Know the nuances of vaccine efficacy when covering COVID-19 vaccine trials

About Tara Haelle

Tara Haelle (@TaraHaelle) is AHCJ's medical studies core topic leader, guiding journalists through the jargon-filled shorthand of science and research and enabling them to translate the evidence into accurate information.

it’s important to understand how vaccine efficacy is calculated, and other aspects of efficacy that can ensure your reporting on vaccine trial results is precise and accurateI’ve written in previous posts about what to look for in COVID-19 vaccine trials and red flags to monitor. The two most important outcomes in vaccine trials are the vaccine’s safety and its efficacy. Recall that efficacy is different from effectiveness: efficacy refers to how well the vaccine prevents infection in the clinical trial, with effectiveness referring to how well it prevents infection in the real world with a broader and more diverse population. Continue reading

Tracker a one-stop-shop for monitoring COVID-19 vaccine development

About Tara Haelle

Tara Haelle (@TaraHaelle) is AHCJ's medical studies core topic leader, guiding journalists through the jargon-filled shorthand of science and research and enabling them to translate the evidence into accurate information.

COVID19 Vaccine Tracker

Source: COVID19 Vaccine Tracker

It’s been a dizzying task for reporters trying to keep up with the development of COVID-19 vaccines. There are the U.S. candidates in various clinical trial stages, candidates within the U.S. that specifically are part of the White House’s Operation Warp Speed program and dozens of candidates outside the U.S.

More than half a dozen types of vaccines are in development, with at least as many online vaccine trackers trying to keep up with them. That’s why I was thrilled to find a site that brings all this work together in a user-friendly way that’s as accessible to the general public and general assignment reporters as to science and health journalists. Continue reading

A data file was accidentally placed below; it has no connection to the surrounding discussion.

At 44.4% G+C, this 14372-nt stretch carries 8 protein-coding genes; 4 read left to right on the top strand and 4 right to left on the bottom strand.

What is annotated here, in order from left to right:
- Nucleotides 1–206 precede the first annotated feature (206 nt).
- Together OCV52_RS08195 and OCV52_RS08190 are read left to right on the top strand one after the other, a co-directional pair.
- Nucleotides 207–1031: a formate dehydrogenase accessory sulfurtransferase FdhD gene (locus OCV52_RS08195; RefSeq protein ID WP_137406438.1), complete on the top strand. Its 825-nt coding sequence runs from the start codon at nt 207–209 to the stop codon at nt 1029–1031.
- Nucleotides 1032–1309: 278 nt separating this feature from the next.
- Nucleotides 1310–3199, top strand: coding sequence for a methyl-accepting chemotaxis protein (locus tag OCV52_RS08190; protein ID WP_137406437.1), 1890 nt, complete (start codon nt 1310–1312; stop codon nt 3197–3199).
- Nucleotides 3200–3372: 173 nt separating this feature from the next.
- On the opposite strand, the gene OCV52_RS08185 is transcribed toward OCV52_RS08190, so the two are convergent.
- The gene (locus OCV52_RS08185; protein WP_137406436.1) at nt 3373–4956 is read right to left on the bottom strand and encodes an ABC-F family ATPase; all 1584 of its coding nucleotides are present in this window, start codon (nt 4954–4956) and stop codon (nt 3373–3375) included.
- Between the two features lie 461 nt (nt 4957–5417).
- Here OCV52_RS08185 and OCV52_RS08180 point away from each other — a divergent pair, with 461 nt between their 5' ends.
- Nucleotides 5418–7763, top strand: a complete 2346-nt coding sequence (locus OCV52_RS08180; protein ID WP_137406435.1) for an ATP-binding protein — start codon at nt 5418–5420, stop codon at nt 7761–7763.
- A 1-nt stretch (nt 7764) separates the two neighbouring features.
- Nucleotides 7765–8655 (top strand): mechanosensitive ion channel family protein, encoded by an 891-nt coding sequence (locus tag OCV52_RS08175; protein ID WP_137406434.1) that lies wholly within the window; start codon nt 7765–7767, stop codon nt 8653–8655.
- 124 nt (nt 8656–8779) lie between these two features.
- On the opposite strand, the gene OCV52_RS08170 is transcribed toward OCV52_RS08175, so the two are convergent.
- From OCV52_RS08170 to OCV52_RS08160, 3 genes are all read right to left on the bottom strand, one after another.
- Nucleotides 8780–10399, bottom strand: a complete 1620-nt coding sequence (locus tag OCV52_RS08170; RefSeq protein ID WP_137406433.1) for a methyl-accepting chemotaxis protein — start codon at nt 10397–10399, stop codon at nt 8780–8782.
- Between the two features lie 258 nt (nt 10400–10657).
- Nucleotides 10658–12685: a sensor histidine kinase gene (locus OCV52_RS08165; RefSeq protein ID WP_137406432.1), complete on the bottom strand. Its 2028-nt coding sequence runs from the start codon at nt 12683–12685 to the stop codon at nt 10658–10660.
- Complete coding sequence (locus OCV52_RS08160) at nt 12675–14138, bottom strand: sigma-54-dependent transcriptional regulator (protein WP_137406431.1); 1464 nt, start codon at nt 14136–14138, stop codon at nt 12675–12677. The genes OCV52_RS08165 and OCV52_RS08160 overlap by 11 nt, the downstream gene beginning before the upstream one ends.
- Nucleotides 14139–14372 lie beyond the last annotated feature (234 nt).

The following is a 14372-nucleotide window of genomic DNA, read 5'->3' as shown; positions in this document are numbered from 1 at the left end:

Follow COVID-19 research money to find stories near you

About Bara Vaida

Bara Vaida (@barav) is AHCJ's core topic leader on infectious diseases. An independent journalist, she has written extensively about health policy and infectious diseases. Her work has appeared in outlets that include the National Journal, Agence France-Presse, Bloomberg News, McClatchy News Service, MSNBC, NPR, Politico and The Washington Post.

scientist-with-microscopeThe timeless advice sometimes attributed to Deep Throat or Bob Woodard and Carl Bernstein to “follow the money” certainly applies to COVID-19.

For reporters looking for local stories, follow the money doled out by the National Institutes of Health for COVID-19 research. Most recently, the National Cancer Institute, which received $306 million from Congress through the Coronavirus Aid, Relief, and Economic Security Act, announced the first grants and contracts to researchers to form the Serological Sciences Network for COVID-19. Continue reading